In his key-note address, executive director of South Centre from Geneva Martin Khor agreed with the Indian stand on equitable access to atmospheric space in carbon budgeting at the forthcoming negotiating tables in Brazil and Cancun.
Mr Khor, however, said India has to stress on the operationalisation, based strongly on scientific inputs in terms of technology and finance.
T Jayaraman of the TISS presented his paper on 'Global Carbon Budgets and Burden Sharing Regimes,' which will be taken for debate for the next two days.
Meanwhile, the environment ministry is collaborating with TISS on this project, called for more such academic centres to participate on bringing about new ideas which may be different from conventional thinking.
"Opportunities must be provided for the government with new ideas by the academic and research analysts, and the government will support such efforts," he added.
Investors have an option to donate half or full dividend from this fund to the Indian Cancer Society, a non-profit organisation which provides financial support to needy cancer patients
Want to mix some charity with growing your wealth? Look at HDFC Cancer Fund. HDFC Mutual Fund filed its draft offer document with the regulator for its three year close-ended income fund called 'HDFC Cancer Fund' (HCCF), a first of its kind initiative by a fund house, on 23 June 2010. The scheme will be launched in association with the Indian Cancer Society.
The scheme aims to protect capital and seeks to generate income by investing in debt and money market instruments and government securities. The scheme will invest 60% in debt and 40% in government securities. The units of the scheme will be listed on the National Stock Exchange (NSE).
The dividend proceeds will be donated to the Indian Cancer Society (ICS). Investors have an option to either donate 50% or the entire dividend (100%) to ICS subject to any tax at source. The investors are eligible for tax deduction under Section 80 G of the Income-Tax Act, 1961. The scheme comes with only dividend option. The dividends will be declared on a half-yearly basis. The fund does not carry an exit load.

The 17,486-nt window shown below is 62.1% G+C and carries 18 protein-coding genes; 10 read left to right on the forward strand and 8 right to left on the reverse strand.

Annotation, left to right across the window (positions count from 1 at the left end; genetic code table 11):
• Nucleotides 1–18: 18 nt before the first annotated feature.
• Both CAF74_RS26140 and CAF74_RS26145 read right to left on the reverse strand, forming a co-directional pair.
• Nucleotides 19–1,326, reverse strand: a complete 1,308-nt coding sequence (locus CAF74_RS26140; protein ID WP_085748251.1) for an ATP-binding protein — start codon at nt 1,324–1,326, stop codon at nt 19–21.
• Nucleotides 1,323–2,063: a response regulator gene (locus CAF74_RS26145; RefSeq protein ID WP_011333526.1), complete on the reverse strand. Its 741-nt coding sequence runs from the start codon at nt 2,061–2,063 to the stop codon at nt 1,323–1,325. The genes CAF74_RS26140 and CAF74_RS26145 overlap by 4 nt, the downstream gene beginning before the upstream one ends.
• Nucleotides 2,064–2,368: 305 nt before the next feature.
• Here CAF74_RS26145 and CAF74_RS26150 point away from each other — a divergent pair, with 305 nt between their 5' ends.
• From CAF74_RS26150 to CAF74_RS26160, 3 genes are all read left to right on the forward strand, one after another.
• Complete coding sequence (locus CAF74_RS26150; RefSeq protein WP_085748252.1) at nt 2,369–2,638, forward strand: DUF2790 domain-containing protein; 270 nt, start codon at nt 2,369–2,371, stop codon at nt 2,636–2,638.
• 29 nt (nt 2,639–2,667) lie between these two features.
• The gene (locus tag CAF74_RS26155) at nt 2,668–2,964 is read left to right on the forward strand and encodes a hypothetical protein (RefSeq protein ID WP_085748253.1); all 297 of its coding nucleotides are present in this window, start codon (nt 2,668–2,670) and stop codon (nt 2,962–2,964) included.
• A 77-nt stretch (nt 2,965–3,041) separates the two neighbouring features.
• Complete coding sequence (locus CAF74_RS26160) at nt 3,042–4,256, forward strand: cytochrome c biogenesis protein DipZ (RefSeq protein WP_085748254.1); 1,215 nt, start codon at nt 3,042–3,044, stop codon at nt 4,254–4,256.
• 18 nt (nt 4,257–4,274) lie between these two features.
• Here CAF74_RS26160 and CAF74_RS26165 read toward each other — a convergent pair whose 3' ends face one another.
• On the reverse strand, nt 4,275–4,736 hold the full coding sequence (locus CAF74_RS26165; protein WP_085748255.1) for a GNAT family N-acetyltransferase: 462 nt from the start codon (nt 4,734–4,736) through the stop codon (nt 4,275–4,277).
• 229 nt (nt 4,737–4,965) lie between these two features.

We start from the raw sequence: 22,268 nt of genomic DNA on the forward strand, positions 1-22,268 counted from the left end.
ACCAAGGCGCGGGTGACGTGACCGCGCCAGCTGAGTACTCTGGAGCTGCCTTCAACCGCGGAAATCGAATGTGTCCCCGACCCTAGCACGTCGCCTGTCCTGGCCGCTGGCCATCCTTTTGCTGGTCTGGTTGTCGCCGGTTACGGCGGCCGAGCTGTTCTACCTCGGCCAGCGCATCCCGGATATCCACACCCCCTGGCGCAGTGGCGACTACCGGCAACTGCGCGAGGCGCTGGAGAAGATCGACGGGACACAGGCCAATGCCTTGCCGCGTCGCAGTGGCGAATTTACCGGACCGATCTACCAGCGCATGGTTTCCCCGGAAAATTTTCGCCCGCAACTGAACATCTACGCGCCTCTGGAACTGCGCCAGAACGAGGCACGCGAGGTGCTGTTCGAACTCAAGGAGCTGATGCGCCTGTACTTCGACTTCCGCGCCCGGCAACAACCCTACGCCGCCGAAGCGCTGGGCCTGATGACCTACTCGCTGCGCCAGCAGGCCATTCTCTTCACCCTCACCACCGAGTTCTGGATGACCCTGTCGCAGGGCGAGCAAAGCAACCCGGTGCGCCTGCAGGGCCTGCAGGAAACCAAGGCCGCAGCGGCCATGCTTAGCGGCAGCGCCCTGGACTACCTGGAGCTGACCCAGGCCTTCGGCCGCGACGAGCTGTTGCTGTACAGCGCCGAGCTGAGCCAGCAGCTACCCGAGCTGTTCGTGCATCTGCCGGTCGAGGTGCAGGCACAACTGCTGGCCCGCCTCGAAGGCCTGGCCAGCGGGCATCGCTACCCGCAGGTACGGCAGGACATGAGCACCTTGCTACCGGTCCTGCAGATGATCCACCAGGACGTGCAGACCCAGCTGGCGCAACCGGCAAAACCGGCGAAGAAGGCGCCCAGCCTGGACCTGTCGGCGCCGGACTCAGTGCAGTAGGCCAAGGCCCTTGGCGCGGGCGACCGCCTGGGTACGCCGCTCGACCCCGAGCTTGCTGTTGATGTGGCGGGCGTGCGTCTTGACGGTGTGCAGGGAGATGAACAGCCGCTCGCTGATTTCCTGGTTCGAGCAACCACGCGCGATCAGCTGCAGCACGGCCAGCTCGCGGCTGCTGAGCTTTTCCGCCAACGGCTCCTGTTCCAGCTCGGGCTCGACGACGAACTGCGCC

The proceeds will be utilised by ICS to fund treatment of underprivileged cancer patients and to provide food and nutritional support. HDFC and ICS have jointly set up a governing advisory council (GAC), which will be entrusted with overseeing and directing the proceeds towards this cause. The members will consist of experts from the medical fraternity like Nihal Kaviratne, Keki Dadiseth, Homi Khusrokhan, Ajit Nimbalkar, MK Sharma, Dr Rustom Soonawala, Dr Rajendra Badwe, Dr Anita Borges, and Milind Barve. Besides, Dr Arun Kurkure and Smita Agarwal will also be permanent invitees to this group. This committee will approve utilisation and distribution of funds and appoint auditors for auditing and supervision of funds.
Rating agency CRISIL has assigned 'AAA' rating to this fund which is benchmarked against the CRISIL Short-term Bond Fund Index.
HDFC Mutual Fund has a corpus of Rs1,01,863 crore of average assets under management (AUM) as on May 2010.
ICS was set up in 1951 by Dr DJ Jussawala and Naval Tata, and is the national anti-cancer association of India. ICS is a member of the World Health Organisation's International Expert Committee on cancer and represents India in the general assembly of the International Cancer Union. ICS helps needy cancer patients by offering food, medicine, transport, prostheses, colostomy bags, counselling, social welfare and job-placement services.
ICS presently has an all-India expense budget of Rs4.5 crore annually, of which Rs2 crore is funded through donations. Medical relief for the poor accounts for only Rs15 lakh due to budget constraints.